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RE: [xml-dev] Microsoft's deeply cynical appeal to"standards compliance"

I wholeheartedly agree with your sentiments, the "standards compliance" line
here is indefensible, but all MSN are really doing here is taking a few
steps towards the web service approach that technologies like XML are
enabling and simply making their site pay-to-view. One way of side-stepping
open source's challenge, I suppose.

Cynical marketing? - I believe Frazier.NET is in the pipeline.

Danny Ayers

Alternate email (2001) :

>-----Original Message-----
>From: Edd Dumbill [mailto:edd@usefulinc.com]
>Sent: 25 October 2001 23:10
>Subject: [xml-dev] Microsoft's deeply cynical appeal to "standards
>Readers of this list may have come across this story:
>The story has appeared on Slashdot too, but there's a particularly
>invidious angle to it which is worth raising in this community.
>Basically, non-IE browsers are not being let into MSN.com.  Opera and
>Mozilla & derivatives are being shut out.  The Microsoft representative,
>Bob Visse, the director of MSN marketing, handwaves saying that the
>reason these browsers are locked out is because MSN either don't know
>that they "support W3C standards" or they can't insure the customer will
>get a "great experience."
>[[ "We do identify the string from the browser, and the only issue that
>we have is that the Opera browser doesn't support the latest XHTML
>standard," said Visse. "So we do suggest to those users that they go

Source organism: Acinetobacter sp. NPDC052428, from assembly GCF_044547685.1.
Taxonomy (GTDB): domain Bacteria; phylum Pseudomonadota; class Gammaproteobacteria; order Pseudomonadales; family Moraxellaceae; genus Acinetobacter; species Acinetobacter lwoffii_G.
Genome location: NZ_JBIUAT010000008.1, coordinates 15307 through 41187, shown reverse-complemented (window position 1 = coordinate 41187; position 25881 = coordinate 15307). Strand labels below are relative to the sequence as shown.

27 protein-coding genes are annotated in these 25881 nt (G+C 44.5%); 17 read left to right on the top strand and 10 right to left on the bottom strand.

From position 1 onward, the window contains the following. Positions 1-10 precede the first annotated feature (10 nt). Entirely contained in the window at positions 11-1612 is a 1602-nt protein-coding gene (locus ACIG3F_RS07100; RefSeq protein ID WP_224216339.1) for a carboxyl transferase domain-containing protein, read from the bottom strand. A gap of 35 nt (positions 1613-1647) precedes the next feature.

>download a browser that does support the latest standards." ]]
>    (Incidentally, does anyone recall that IE6 has proper XHTML support,
>    I remember the Microsoft chap at WWW10 saying directly XHTML support
>    wouldn't make it into version 6).
>In fact, on my (Linux) Mozilla, I get a plain page telling me I need to
>get IE for Windows or Mac.  Umm, thanks.
>I'm pretty upset at them shutting out platforms they don't directly
>support (yes, I do use MSN.com from time to time), but I can almost cope
>with that (although hardly, considering all the cosy integration talk
>about .NET)
>What really rankles is using standards-compliance as an excuse.
>I appeal to those involved in W3C work to distance themselves from this
>perversion of standards to mask a plainly cynical corporate move, and to
>those on this list who do work for Microsoft to convey deep displeasure
>to those responsible.
>For anyone who thought Microsoft's commitment to web standards was a
>pure and gentle thing, think again.  I think I can safely predict we're
>nearly at the point where "standard" has lost its semantic value.
>-- Edd
>PS. This seems rather too resonant with some of the views I expressed it
>my recent XML.com editorial, already highlighted in this forum by Len
>and Simon.
>PPS. For a laugh, try: